Since New York-based Bowlmor took over AMF Bowling Worldwide, Inc. about two months ago, the acquiring company has been making its presence known.
And not everyone is pleased with the results.
Locally, Georgett Studnicka, the two-time president of the Monday morning Christmas Club league at AMF Woodlake Lanes in Woodland Hills, reported Thursday that many daytime league bowlers at the center are “shocked and sad” at the closing of several Woodlake leagues.
“About 100 to 150 women [bowlers] are being displaced,” said Studnicka, a Chatsworth resident. “Some are going to Corbin Bowl [in Tarzana]. Others are just retiring.”
Studnicka, who is in her 70s, bowls in both the Christmas Club and Wednesday morning Troublemakers leagues. The Troublemakers league has about 50 members and is believed to have existed for more than 40 years. The Troublemakers players bowled their last games in that league Wednesday; many of them are moving on to Corbin.
Studnicka said Troublemakers members were recently told that its fall season would start Sept. 4. A few days later, members were notified that there would be no league bowling in the morning, Studnicka said.
Studnicka said the 12-person Christmas Club league is scheduled to finish its season in December and expects the league will not continue. Woodlake Bowl’s Fall Follies league with its some 50 bowlers also will not be continuing.
Kay Fountain, the secretary for the Christmas Club and Troublemakers leagues, said “the people who are coming in from New York think the economy in this end of the Valley is great.”
As a result, Fountain said she expected Woodlake Lanes was trying to create a “party center for young adults for the 20-30 crowd.”
Bob Edwards, the general manager of Woodlake Lanes, said “the new boss felt our daytime bowling was not paying off because of the operating costs of the business and made a decision to open at 4 [p.m.] and save hundreds and hundreds of dollars in payroll.”
Edwards said the decision to end several leagues was difficult for him because “I know a lot of the ladies a long time. It was one of the toughest things I had to do. It was nothing against the ladies. I called [other] bowling centers and asked them if they had room [for the discontinued leagues].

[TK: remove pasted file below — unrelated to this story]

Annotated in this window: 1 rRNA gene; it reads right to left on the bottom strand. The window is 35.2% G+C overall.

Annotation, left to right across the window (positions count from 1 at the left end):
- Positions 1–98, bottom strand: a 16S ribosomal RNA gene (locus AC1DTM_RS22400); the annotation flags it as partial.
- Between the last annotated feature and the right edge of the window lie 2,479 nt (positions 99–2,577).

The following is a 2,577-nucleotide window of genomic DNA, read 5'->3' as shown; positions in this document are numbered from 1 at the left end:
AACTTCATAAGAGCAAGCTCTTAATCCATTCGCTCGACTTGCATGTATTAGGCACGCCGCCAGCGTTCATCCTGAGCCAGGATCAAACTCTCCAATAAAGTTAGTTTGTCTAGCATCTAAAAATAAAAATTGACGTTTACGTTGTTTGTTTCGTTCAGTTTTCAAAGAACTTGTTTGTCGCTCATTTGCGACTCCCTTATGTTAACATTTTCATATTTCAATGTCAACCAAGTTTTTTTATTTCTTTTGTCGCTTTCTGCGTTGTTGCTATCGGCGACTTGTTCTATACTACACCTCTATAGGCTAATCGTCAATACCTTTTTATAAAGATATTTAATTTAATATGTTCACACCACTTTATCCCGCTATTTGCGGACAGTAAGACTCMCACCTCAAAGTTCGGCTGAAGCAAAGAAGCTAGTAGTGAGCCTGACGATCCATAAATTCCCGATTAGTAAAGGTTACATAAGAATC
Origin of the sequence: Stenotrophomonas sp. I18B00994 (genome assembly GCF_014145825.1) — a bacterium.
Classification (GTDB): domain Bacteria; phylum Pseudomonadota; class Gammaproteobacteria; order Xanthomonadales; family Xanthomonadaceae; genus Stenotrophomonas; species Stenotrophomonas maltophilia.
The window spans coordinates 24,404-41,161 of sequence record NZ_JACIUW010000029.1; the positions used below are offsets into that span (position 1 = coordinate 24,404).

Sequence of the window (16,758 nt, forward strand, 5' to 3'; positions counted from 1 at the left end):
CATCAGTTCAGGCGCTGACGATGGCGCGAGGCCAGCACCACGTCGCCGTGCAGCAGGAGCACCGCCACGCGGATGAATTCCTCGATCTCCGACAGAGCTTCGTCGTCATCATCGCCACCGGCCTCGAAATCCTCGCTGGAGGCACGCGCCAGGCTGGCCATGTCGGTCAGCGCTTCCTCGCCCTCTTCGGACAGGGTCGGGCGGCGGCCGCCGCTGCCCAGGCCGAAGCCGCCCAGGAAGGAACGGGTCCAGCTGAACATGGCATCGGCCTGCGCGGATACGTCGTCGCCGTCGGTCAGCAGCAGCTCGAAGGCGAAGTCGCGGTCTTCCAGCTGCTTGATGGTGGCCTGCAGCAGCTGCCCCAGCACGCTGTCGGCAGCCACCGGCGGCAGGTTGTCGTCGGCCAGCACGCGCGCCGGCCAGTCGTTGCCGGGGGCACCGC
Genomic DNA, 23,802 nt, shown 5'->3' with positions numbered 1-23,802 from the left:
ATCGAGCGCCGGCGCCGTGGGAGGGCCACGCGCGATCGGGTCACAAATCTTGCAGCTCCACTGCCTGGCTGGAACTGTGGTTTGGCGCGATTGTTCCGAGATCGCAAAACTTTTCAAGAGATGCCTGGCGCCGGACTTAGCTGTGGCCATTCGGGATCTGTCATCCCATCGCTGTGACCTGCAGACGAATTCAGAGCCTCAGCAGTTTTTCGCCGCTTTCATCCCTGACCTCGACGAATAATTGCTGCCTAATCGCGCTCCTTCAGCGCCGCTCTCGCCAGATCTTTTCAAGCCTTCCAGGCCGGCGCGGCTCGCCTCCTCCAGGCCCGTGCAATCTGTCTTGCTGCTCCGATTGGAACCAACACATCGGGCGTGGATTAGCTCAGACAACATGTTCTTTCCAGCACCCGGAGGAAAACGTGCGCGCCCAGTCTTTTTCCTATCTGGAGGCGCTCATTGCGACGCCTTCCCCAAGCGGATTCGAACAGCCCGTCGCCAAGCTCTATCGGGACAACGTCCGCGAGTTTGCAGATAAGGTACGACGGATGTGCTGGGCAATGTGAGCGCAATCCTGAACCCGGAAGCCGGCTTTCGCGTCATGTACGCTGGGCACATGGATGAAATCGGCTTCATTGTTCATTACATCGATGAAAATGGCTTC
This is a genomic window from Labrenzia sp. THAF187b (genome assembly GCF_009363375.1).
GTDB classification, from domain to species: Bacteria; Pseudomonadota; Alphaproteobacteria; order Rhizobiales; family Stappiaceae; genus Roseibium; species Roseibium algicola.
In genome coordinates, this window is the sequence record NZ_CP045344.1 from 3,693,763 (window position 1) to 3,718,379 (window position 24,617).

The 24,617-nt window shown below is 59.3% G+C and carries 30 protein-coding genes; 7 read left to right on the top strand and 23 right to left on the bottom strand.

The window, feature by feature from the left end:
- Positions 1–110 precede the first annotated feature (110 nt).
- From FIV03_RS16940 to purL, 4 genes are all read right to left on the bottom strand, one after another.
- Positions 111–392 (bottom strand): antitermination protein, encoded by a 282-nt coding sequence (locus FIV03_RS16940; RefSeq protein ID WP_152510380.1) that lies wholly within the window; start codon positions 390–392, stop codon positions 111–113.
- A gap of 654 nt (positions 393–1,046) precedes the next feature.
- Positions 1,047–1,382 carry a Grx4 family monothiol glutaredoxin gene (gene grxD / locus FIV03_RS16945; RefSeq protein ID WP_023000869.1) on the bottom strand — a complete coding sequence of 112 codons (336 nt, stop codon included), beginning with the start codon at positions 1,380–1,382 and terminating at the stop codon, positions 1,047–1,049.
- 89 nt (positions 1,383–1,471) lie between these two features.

“It’s upsetting to me because [Woodlake] has been home to some of the women for 40 years,” Edwards said. “It was a financial decision. The first thing I did was trying to find somewhere else for them to bowl.”
Edwards added: “The nighttime leagues are fine. We’ll continue to operate from 4 until midnight.”
The merger of Bowlmor and AMF has resulted in a new company called Bowlmor AMF. It is the largest operator of bowling centers in the world with 7,500 employees and 272 bowling centers.
Before the merger, Bowlmor operated with six bowling centers under the control of Tom Shannon, who is now the chief executive, chairman and president of Bowlmor AMF. None of Bowlmor’s bowling houses had league play.
In an interview after the merger, Shannon said that Bowlmor was the “only bidder willing to pay” to help AMF out of bankruptcy. It was the second time in 10 years that AMF had been in bankruptcy.
“I didn’t buy AMF to get in bankruptcy a third time, but to save it,” Shannon had said in the July 9 interview.
In that interview, Shannon also declared that league bowling under the new company was “very safe.”
“We plan to increase the league bowling business, not shrink it,” Shannon had said.
Shannon could not be reached for comment for this story.